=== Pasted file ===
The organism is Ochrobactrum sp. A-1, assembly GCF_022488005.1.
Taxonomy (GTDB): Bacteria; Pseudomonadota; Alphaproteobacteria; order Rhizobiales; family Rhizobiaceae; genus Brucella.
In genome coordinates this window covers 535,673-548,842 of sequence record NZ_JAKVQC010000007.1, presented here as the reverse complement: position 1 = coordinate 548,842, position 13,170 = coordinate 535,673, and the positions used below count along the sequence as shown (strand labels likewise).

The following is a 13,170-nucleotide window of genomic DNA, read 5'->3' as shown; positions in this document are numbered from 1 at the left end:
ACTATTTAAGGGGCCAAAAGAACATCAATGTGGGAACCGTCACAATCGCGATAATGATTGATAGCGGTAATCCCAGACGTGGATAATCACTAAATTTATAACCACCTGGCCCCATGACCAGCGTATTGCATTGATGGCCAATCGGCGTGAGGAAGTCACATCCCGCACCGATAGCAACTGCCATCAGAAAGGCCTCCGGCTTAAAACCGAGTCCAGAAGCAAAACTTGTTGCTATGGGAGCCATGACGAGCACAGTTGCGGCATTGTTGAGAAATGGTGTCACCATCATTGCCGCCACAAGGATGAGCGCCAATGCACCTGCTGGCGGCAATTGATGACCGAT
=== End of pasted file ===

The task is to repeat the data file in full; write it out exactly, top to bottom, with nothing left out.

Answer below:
The organism is Ochrobactrum sp. A-1, assembly GCF_022488005.1.
Taxonomy (GTDB): Bacteria; Pseudomonadota; Alphaproteobacteria; order Rhizobiales; family Rhizobiaceae; genus Brucella.
In genome coordinates this window covers 535,673-548,842 of sequence record NZ_JAKVQC010000007.1, presented here as the reverse complement: position 1 = coordinate 548,842, position 13,170 = coordinate 535,673, and the positions used below count along the sequence as shown (strand labels likewise).

The following is a 13,170-nucleotide window of genomic DNA, read 5'->3' as shown; positions in this document are numbered from 1 at the left end:
ACTATTTAAGGGGCCAAAAGAACATCAATGTGGGAACCGTCACAATCGCGATAATGATTGATAGCGGTAATCCCAGACGTGGATAATCACTAAATTTATAACCACCTGGCCCCATGACCAGCGTATTGCATTGATGGCCAATCGGCGTGAGGAAGTCACATCCCGCACCGATAGCAACTGCCATCAGAAAGGCCTCCGGCTTAAAACCGAGTCCAGAAGCAAAACTTGTTGCTATGGGAGCCATGACGAGCACAGTTGCGGCATTGTTGAGAAATGGTGTCACCATCATTGCCGCCACAAGGATGAGCGCCAATGCACCTGCTGGCGGCAATTGATGACCGAT